Peers damned the government’s plan as ‘disastrous’. Chief Remoaner Lord Adonis described it as the ‘worst poisoned pill of Brexit’. It is ‘utterly vile’, he said. Peers – including pro-EU Tories – promised to ‘delay’ the bill. Their revolt was talked up by the Remainer elites as a gallant defence of parliamentary scrutiny against a power-hungry government that was determined to write off thousands of laws in one swoop. ‘Their lordships’ are picking up ‘the baton for parliamentary sovereignty’, said Labour’s Stella Creasy. Nonsense. In truth, peers were yet again seeking to thwart the democratic will. The Retained EU Law Bill passed in the House of Commons with a big majority. Brexit itself of course won more votes than anything else in the history of our nation. For unaccountable peers to try to meddle in the fulfilment of Brexit is not ‘picking up the baton for parliamentary sovereignty’ – it’s wielding a truncheon against popular sovereignty.

And now the government has caved. Which suggests the problem in Brexit Britain is not just the blob, Remoaner capitalists and Brussels-loving lords and ladies, as antithetical to democracy as all those entities have shown themselves to be. It’s also the spinelessness at the heart of power. The inability of the Sunak administration to embody the Brexit spirit, that democratic longing for Britain to be a truly sovereign nation. Yes, the promised erasure of EU law could be seen as something of a token commitment to Brexit on the part of a Tory Party that has often struggled to stand up against the EU elites’ and our own chattering classes’ onslaught against Brexit. But it still matters. It matters that years after we said ‘Let’s leave the EU’, we’re still governed by EU law. It matters that Sunak is reneging on his promised great shredding of Brussels-made law.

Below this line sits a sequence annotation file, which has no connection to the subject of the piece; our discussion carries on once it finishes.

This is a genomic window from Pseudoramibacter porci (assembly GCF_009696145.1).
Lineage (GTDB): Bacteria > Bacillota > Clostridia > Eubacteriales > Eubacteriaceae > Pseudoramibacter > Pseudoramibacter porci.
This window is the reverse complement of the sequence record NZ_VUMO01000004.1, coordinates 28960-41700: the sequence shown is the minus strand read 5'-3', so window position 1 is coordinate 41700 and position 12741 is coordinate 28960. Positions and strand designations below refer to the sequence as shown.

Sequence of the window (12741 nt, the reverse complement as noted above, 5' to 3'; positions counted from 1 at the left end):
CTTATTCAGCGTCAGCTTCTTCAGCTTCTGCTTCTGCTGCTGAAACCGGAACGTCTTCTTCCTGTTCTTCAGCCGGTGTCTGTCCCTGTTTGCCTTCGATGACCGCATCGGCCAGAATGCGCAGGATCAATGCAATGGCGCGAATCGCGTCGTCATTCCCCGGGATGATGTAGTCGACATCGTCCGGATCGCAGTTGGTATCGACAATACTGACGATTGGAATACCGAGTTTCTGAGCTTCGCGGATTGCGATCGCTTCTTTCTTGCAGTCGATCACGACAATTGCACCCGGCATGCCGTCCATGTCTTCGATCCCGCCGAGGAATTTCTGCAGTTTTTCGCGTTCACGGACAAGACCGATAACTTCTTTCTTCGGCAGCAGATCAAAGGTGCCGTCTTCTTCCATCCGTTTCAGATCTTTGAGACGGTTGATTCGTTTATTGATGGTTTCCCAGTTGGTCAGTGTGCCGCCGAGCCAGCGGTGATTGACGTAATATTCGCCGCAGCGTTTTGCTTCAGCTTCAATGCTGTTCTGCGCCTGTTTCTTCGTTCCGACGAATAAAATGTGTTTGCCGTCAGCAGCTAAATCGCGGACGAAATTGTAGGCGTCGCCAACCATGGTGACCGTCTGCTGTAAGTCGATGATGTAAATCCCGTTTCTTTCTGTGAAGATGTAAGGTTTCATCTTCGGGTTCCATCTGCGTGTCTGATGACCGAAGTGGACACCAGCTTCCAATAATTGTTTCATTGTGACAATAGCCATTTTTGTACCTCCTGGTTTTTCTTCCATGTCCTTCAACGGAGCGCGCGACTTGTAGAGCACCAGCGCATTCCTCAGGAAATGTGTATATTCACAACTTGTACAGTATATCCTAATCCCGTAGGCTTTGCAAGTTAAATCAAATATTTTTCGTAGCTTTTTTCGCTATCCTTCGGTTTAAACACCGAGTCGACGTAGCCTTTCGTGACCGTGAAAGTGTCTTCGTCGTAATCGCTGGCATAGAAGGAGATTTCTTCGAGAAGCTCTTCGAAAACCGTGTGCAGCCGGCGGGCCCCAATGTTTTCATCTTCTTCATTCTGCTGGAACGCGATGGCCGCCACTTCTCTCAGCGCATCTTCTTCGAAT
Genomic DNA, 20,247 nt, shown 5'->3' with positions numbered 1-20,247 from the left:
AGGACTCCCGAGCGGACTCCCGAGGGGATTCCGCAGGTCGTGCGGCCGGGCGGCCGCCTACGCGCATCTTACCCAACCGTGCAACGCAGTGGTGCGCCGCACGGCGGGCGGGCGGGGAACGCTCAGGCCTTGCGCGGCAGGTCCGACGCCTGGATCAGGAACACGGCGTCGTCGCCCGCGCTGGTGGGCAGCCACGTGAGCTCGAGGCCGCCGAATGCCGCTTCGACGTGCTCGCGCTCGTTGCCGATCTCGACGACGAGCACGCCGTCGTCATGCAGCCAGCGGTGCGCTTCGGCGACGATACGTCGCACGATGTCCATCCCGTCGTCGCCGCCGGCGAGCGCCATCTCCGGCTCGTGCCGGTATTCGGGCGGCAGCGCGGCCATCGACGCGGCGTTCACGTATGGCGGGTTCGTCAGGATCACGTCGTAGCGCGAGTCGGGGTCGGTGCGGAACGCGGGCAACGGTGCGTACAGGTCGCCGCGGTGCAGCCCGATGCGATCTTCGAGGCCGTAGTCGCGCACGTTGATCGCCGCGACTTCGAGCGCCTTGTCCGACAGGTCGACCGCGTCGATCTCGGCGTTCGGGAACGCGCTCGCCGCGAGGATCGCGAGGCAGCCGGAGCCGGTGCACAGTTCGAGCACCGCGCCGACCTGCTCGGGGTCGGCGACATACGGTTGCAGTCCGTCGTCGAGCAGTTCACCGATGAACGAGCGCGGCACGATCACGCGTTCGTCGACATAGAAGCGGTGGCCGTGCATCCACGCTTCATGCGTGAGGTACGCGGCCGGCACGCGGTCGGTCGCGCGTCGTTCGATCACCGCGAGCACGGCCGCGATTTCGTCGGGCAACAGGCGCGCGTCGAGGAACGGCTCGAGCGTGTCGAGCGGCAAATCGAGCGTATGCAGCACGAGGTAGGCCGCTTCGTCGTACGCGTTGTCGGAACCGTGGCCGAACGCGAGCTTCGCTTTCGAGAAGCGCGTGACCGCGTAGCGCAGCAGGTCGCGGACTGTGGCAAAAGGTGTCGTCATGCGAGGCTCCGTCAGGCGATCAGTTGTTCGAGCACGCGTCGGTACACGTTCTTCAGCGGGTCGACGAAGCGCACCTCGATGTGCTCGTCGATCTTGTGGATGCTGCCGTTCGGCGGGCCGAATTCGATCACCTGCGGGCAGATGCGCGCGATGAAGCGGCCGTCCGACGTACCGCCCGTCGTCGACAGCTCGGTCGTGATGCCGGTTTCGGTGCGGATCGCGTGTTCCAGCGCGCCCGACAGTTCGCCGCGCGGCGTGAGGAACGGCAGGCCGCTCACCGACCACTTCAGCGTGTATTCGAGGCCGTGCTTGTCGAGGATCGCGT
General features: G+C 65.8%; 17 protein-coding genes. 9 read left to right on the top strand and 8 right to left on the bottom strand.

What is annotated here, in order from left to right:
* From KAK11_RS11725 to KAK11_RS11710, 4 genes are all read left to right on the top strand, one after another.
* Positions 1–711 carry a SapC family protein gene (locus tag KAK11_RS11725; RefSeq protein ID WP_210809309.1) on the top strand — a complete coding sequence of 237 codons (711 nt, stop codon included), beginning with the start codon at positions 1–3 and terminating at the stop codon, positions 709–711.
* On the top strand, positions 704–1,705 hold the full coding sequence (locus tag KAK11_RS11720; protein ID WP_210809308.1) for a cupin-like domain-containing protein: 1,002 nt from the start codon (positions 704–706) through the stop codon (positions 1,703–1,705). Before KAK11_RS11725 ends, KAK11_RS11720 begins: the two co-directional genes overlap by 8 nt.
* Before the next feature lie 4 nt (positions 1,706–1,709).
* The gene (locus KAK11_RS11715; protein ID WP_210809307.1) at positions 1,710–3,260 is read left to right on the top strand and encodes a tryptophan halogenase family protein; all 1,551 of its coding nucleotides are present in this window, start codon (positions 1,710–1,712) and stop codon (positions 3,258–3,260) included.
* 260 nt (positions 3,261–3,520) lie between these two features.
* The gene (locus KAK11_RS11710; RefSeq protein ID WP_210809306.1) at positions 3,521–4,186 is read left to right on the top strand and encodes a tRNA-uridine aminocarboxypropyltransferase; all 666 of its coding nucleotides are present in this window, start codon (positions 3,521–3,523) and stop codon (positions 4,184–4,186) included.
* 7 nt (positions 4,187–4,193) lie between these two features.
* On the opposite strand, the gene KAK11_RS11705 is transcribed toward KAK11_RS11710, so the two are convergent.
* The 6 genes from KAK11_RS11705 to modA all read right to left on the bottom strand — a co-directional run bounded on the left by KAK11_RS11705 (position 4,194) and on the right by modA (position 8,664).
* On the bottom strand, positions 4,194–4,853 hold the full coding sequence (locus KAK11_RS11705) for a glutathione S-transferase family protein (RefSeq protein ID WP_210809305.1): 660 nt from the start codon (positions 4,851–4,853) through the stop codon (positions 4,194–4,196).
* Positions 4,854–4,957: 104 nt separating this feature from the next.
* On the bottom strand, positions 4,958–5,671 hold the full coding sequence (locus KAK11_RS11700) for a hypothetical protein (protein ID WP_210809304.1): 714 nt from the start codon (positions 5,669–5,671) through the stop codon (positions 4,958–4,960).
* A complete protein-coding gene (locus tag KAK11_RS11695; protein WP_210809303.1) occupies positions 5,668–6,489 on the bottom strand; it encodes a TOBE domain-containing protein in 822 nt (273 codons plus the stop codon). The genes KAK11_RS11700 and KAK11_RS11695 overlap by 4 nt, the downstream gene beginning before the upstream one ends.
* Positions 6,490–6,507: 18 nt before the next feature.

We are witnessing a revenge of the technocrats. The liberal elites see in Sunak a stiff, unpassionate politician who can be trusted to throw the waters of pragmatism on the fire of populism. Witness the singing of his praises in capitals across Europe when he introduced the Windsor Framework in February. He is creating a new, more ‘adult relationship’ between the UK and the EU, the bourgeois press chirped. Yes, he’s a Brexiteer, said Le Monde, but he’s ‘hard-working and pragmatic’ and he looks set to calm the ‘endless confrontation’ with Brussels that Boris Johnson and other oafish Brits relish. Sunak’s technocratic leanings are being celebrated once again following his u-turn on scrapping EU law. Once more, Rishi ‘opts for pragmatism over Brexit bombast’, said a delighted-sounding Guardian.

‘Brexit bombast’ – that’s the great dread of the new elite. The populist desire of the British masses for more direct forms of democracy fills them with fear. In their eyes, the end result of such popular sovereignty can only be inexpert, crude policymaking, where the wants of an ill-educated throng would trump the wisdom of well-educated experts. These anti-populists spy in Sunak’s concessions-filled Windsor Framework and his retaining of EU law a dampening down of Brexit and the populism that was its fuel, and they’re right to. We are left with a vision of Britain in which civil servants can’t get their act together to scrap old laws, where elites lack the confidence to make new and better laws, and where a significant layer of the establishment does not trust ordinary people with political decision-making. A creaking, exhausted political class still dodging the great sovereign burden and privilege of making law and heeding the people. That’s not what we voted for in June 2016.

Brendan O’Neill is spiked’s chief political writer and host of the spiked podcast, The Brendan O’Neill Show. Subscribe to the podcast here. And find Brendan on Instagram: @burntoakboy

Picture by: Getty.

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Topics Brexit Politics UK